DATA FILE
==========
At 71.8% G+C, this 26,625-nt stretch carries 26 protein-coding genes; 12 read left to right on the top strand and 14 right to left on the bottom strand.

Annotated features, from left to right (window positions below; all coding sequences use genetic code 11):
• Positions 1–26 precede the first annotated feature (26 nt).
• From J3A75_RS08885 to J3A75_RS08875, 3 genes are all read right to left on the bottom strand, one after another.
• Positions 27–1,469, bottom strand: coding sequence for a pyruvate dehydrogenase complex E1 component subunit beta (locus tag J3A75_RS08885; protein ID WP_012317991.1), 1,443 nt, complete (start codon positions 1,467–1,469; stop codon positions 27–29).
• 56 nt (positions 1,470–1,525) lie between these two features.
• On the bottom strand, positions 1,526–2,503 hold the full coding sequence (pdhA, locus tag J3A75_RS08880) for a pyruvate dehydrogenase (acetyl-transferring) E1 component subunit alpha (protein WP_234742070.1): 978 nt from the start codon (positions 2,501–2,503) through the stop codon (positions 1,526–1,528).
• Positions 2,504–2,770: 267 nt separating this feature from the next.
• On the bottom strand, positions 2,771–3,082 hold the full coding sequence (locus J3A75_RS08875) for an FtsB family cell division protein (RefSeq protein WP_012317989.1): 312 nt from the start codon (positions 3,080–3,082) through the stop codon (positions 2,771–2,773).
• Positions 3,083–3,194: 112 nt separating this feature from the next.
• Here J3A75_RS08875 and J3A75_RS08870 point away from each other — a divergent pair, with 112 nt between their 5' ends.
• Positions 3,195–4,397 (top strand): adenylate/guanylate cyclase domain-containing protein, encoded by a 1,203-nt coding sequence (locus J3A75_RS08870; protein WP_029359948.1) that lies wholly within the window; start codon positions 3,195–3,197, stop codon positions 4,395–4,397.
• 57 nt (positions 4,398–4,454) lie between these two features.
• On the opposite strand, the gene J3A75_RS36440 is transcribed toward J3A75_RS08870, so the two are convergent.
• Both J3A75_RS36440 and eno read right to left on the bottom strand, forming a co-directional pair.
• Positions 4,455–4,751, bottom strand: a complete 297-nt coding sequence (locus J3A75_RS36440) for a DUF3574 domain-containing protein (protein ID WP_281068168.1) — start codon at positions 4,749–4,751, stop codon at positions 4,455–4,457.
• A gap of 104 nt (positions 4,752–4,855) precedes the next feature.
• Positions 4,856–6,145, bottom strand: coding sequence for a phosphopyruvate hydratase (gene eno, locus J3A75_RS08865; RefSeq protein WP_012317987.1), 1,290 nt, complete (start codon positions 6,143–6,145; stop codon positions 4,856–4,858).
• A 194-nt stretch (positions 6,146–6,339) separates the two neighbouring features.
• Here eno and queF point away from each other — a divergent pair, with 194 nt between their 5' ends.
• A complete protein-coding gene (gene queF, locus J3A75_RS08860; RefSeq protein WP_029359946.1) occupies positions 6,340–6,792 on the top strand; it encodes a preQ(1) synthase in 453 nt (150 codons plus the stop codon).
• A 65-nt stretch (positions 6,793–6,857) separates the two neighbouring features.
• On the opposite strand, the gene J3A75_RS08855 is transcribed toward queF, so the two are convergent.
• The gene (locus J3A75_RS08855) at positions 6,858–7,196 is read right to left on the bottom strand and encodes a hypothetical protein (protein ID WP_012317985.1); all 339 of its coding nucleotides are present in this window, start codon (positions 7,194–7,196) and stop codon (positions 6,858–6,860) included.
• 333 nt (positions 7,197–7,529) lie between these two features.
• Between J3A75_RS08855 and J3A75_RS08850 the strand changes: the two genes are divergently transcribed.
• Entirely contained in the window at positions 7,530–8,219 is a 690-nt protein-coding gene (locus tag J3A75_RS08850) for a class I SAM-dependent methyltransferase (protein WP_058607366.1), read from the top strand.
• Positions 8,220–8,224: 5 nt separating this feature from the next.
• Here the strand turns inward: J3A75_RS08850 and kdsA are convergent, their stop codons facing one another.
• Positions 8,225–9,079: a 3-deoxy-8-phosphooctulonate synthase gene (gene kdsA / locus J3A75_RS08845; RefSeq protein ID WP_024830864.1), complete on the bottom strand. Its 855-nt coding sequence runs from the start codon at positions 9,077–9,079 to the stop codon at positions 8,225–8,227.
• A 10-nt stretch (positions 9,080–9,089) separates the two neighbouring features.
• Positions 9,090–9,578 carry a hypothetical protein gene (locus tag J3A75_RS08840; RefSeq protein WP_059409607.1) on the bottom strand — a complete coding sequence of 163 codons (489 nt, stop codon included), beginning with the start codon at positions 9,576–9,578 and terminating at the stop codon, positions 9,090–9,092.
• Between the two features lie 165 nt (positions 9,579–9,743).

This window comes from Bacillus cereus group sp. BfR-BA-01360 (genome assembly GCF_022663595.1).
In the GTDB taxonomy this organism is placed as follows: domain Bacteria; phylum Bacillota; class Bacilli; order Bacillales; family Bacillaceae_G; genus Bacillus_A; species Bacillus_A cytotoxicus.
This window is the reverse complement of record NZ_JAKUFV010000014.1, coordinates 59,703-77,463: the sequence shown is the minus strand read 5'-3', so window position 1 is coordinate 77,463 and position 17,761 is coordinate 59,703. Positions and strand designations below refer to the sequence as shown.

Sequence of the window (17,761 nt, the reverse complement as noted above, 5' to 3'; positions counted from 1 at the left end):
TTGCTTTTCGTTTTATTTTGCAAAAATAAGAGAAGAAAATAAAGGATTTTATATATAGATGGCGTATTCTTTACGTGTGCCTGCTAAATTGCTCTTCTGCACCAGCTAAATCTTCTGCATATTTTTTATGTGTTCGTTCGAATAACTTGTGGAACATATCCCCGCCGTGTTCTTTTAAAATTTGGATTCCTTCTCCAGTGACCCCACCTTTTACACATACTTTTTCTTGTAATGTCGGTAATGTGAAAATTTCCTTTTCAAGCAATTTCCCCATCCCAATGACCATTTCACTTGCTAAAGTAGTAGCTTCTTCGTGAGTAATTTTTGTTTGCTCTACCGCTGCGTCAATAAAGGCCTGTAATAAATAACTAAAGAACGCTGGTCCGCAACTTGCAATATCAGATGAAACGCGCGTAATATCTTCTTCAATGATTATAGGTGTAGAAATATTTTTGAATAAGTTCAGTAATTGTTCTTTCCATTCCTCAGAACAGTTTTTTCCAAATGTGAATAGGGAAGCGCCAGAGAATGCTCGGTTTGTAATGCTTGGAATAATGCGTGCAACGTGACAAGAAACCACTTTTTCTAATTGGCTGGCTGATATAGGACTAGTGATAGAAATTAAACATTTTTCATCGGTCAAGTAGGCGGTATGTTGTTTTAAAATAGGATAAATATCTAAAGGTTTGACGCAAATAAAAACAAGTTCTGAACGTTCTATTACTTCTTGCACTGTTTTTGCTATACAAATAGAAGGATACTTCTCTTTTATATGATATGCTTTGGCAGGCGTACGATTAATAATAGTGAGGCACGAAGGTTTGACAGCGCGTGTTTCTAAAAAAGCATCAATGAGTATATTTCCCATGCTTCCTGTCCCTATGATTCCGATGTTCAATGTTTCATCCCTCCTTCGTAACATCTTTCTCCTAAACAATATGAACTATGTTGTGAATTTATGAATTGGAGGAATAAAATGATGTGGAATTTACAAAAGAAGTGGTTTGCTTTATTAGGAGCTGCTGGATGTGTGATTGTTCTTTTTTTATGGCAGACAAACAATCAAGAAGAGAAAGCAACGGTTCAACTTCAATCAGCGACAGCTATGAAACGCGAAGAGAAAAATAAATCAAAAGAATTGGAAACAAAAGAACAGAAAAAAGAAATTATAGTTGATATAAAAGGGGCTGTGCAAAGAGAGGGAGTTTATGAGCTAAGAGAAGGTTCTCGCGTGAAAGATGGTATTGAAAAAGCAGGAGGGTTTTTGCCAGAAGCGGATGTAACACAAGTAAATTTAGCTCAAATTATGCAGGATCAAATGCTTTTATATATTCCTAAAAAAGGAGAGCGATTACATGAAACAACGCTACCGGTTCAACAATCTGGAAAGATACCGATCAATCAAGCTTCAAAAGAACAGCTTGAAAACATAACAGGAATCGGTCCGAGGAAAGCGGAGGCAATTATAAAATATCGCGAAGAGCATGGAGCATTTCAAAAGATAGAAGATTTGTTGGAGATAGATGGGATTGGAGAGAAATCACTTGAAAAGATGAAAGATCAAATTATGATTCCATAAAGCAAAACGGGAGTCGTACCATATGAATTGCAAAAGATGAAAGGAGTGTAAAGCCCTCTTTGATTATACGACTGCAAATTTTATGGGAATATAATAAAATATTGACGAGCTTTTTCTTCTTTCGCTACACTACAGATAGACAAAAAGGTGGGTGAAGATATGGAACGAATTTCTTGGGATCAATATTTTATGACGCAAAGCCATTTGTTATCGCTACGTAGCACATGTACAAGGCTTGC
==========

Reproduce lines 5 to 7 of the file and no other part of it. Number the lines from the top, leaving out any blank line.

• Positions 27–1,469, bottom strand: coding sequence for a pyruvate dehydrogenase complex E1 component subunit beta (locus tag J3A75_RS08885; protein ID WP_012317991.1), 1,443 nt, complete (start codon positions 1,467–1,469; stop codon positions 27–29).
• 56 nt (positions 1,470–1,525) lie between these two features.
• On the bottom strand, positions 1,526–2,503 hold the full coding sequence (pdhA, locus tag J3A75_RS08880) for a pyruvate dehydrogenase (acetyl-transferring) E1 component subunit alpha (protein WP_234742070.1): 978 nt from the start codon (positions 2,501–2,503) through the stop codon (positions 1,526–1,528).